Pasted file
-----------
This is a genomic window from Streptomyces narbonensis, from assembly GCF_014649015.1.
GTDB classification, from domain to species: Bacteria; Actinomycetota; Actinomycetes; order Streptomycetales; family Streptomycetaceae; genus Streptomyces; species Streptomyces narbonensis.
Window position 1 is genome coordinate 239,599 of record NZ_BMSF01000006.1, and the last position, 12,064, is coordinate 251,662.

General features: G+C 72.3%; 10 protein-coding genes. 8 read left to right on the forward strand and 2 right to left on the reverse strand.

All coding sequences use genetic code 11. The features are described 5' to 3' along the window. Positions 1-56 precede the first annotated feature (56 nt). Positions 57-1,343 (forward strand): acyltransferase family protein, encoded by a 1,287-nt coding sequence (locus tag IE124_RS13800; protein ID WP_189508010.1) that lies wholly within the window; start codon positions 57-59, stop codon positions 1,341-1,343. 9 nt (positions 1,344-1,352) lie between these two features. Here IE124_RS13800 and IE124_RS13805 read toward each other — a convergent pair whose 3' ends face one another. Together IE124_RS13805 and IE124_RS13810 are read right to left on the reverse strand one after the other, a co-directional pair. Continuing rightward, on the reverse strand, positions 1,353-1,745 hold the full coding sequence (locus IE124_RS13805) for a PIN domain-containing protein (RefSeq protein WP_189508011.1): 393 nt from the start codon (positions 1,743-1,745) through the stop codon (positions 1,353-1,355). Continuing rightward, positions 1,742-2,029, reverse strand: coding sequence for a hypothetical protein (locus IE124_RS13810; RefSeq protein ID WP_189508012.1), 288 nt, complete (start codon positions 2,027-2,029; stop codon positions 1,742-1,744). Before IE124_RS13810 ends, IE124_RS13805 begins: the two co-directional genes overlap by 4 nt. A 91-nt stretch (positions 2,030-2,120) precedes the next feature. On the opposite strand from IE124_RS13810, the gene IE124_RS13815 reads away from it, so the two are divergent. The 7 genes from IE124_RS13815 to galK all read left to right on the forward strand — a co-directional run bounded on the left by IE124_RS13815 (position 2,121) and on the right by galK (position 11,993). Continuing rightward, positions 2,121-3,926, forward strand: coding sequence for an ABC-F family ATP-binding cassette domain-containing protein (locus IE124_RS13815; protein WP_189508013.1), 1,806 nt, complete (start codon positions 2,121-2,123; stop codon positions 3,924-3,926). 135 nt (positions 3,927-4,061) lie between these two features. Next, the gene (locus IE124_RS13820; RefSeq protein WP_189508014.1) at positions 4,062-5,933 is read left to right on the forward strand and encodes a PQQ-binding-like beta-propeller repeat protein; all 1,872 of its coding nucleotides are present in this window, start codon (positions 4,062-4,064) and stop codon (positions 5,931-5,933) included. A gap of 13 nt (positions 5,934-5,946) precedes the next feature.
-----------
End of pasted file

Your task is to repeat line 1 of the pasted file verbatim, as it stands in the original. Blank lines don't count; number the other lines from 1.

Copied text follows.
This is a genomic window from Streptomyces narbonensis, from assembly GCF_014649015.1.